Huston married Lesley Black in 1937 and returned to Hollywood to work as a scriptwriter for Warner Brothers on the film Jezebel. In 1939, loaned out to Goldwyn-United Artists, he worked (though without being credited) on the script for Wuthering Heights. He also earned his first Academy Award nomination for his screenplay for Dr. Erhlich's Magic Bullet.
In 1940, Huston directed his father in the play A Passenger to Bali. In his autobiography, An Open Book, Huston assessed his first directorial effort as "an honorable failure, even though it closed after only a few performances."
Succeeded as a Director
After the play closed, Huston went back to Warner Brothers and received his second Academy Award nomination for the screenplay for Sergeant York. He also collaborated with W.R. Burnett on the screenplay of Burnett's novel, High Sierra. The film was the turning point in the careers of Huston and actor Humphrey Bogart, who was the fifth choice to play the role of Roy Earle, the film's protagonist. The success of High Sierra convinced Warner Brothers to allow Huston to direct his first film, The Maltese Falcon.
Released in 1941, The Maltese Falcon made Bogart into a star, and Walter Huston had a small part in the film. John Huston got another Oscar nomination. From then on Huston was primarily a director, though he also wrote screenplays for films he did not direct, notably The Killers and The Stranger, both released in 1946.
During World War II, Huston was commissioned as a lieutenant in the Army Signal Corps. His military service involved making documentary films about the military in the Aleutians and in Italy. His final documentary for the Signal Corps, Let There Be Light, narrated by Walter Huston, was about the treatment of "psychoneurotic" combat veterans. The film was made in 1946 but was suppressed by the Army for more than 30 years. Also in 1946 Huston divorced Lesley Black and married actress Evelyn Keyes; they divorced in 1950. After the war, Huston returned to the theater, directing Jean-Paul Sartre's play No Exit on Broadway. Huston wanted to film No Exit, but nothing ever came of it.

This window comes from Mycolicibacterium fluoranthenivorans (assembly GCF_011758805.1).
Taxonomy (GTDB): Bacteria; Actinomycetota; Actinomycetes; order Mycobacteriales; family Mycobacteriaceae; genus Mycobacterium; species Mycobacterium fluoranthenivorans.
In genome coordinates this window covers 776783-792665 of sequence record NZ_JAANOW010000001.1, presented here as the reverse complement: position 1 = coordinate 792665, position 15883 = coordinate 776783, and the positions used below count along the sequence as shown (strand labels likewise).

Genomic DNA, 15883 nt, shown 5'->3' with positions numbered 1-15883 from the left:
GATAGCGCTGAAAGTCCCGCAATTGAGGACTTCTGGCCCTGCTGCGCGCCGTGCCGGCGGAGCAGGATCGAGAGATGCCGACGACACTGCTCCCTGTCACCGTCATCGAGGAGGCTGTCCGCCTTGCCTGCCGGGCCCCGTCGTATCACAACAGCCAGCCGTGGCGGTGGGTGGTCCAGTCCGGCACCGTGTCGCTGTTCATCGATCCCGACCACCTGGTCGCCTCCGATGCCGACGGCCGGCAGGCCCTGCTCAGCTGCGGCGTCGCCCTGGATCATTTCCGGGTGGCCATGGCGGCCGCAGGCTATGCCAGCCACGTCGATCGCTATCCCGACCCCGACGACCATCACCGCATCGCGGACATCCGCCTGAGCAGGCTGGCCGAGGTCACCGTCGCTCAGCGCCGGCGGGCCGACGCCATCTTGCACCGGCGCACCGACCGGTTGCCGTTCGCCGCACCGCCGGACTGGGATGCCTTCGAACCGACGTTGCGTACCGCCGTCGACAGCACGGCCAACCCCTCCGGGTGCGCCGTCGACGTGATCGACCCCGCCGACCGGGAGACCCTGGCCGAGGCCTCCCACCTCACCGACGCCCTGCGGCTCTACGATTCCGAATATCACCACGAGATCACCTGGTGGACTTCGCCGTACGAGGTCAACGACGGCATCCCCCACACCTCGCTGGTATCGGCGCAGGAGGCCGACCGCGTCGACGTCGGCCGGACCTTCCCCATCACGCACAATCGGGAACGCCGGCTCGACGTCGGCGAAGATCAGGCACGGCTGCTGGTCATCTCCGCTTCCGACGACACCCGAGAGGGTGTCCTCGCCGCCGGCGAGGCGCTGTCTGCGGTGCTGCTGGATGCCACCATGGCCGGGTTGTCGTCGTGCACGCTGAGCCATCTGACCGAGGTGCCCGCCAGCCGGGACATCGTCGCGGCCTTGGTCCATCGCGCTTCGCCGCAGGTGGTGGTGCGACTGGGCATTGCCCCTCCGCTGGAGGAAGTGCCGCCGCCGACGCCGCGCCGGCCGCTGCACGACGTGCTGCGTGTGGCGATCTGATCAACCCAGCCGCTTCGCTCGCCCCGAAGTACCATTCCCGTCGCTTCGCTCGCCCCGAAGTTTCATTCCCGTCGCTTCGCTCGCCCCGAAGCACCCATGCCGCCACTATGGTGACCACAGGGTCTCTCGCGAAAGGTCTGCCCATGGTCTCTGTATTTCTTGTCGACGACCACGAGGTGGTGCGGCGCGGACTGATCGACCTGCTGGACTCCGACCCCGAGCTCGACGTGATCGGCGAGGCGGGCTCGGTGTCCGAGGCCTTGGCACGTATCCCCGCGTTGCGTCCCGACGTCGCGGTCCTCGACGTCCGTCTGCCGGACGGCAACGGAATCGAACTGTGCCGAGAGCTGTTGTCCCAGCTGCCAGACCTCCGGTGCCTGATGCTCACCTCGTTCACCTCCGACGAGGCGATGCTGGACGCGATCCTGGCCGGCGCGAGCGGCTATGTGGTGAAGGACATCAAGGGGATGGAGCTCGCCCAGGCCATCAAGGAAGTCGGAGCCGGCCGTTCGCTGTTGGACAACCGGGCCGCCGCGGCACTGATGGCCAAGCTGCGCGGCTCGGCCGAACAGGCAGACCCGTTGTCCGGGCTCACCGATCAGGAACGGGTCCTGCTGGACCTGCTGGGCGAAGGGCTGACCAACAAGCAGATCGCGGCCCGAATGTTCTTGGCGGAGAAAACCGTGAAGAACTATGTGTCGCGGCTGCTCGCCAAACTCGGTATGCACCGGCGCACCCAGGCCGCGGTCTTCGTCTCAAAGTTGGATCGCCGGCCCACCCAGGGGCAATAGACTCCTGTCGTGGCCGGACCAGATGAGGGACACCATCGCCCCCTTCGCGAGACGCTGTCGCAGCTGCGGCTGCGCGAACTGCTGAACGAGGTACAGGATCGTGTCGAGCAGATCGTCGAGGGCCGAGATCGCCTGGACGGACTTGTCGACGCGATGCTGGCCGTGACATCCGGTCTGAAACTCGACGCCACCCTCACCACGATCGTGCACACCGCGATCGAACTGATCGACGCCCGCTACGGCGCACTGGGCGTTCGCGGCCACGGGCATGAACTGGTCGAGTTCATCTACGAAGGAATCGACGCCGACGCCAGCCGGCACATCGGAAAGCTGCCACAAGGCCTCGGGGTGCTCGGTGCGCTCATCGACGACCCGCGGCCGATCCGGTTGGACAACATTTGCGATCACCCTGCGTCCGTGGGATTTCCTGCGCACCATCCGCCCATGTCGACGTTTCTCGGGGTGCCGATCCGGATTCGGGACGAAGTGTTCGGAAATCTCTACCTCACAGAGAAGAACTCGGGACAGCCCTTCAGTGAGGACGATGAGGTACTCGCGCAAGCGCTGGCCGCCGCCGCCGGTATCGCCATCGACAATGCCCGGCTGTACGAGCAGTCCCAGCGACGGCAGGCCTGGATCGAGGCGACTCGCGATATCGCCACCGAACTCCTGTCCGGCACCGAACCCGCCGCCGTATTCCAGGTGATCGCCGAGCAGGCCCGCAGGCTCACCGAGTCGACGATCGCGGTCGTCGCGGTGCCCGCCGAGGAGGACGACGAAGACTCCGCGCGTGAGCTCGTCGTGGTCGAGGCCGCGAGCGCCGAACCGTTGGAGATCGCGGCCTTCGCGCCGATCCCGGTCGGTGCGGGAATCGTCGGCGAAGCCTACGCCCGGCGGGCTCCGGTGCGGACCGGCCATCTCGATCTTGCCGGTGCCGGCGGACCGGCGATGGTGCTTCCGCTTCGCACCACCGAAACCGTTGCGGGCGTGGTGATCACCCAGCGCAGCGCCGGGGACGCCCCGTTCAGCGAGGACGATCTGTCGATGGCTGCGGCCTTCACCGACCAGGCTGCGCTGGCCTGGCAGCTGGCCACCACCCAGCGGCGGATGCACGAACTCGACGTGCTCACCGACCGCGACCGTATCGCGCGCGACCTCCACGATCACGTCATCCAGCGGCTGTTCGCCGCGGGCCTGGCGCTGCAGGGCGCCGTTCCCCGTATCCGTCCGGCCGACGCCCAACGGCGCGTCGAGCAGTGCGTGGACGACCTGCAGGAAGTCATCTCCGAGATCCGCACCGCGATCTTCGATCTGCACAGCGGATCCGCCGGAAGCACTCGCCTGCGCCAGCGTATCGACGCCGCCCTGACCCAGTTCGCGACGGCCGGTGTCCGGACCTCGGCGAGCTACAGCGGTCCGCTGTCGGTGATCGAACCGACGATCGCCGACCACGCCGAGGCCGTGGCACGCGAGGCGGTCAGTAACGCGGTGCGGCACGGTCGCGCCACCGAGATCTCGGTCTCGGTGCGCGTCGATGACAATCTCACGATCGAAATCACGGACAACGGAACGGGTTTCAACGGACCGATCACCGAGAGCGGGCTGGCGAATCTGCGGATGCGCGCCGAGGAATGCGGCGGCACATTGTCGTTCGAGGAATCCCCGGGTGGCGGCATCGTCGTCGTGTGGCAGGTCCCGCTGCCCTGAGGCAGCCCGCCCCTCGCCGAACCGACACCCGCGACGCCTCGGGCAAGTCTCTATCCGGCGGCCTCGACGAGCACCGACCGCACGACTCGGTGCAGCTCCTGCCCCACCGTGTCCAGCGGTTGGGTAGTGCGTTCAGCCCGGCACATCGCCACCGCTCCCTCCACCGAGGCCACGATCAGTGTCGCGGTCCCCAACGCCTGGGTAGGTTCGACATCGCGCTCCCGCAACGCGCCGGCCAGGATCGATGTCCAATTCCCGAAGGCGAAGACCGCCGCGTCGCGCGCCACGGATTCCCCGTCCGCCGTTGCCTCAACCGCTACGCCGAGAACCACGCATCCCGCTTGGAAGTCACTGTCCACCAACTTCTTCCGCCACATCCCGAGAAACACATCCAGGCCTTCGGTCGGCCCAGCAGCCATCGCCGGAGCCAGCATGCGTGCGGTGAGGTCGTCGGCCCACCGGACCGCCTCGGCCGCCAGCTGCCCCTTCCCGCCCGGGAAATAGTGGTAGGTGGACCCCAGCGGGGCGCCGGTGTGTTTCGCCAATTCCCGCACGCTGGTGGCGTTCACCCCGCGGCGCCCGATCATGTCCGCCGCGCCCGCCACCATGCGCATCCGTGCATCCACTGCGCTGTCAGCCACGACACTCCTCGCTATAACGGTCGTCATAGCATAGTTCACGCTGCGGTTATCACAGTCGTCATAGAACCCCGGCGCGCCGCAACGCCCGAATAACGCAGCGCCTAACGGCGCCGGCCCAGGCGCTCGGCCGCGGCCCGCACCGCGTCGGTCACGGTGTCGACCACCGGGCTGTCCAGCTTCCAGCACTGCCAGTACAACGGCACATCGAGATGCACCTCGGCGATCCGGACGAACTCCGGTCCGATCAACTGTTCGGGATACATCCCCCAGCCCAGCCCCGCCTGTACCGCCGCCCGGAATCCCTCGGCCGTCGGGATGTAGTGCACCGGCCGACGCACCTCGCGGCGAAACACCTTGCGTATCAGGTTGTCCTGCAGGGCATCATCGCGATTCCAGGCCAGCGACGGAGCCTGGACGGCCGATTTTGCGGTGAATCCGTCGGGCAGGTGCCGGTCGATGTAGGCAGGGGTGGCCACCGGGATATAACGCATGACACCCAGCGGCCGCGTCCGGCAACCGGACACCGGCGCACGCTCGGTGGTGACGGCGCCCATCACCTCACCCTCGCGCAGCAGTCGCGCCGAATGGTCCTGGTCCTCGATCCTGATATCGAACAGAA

In 1948 Huston returned to film directing in Hollywood, making another classic, The Treasure of the Sierra Madre. Huston wrote the screenplay and also made a brief appearance in the film, which again starred Bogart and Walter Huston. John Huston won Academy Awards for best director and best screenplay and Walter Huston won for best supporting actor. While filming the movie Huston took in a thirteen-year-old Mexican boy, Pablo Albarran, and adopted him. In later years the two became estranged and lost contact. In addition to Pablo, Huston had four other children: Tony, Anjelica, Danny, and Allegra.
By this time Huston was an admired film director with a unique method of working. Peter Flint, writing in the New York Times after Huston's death, noted that Huston "edited cerebrally so that financial backers would have trouble trying to cut scenes. He made brilliantly evocative use of color … closely supervised all stages of production" and always worked within his budget. In Open Book Huston discussed his preferred method of shooting scenes in sequence. "Even more important is the sense of storytelling—the cadence and rhythm that's in the director's subconscious. Jumping back and forth in time is interruptive." Besides The Treasure of the Sierra Madre, Huston also directed and co-wrote (with Richard Brooks) Key Largo in 1948. In the early 1950s Huston had another success with The African Queen, which he directed and co-wrote with James Agee.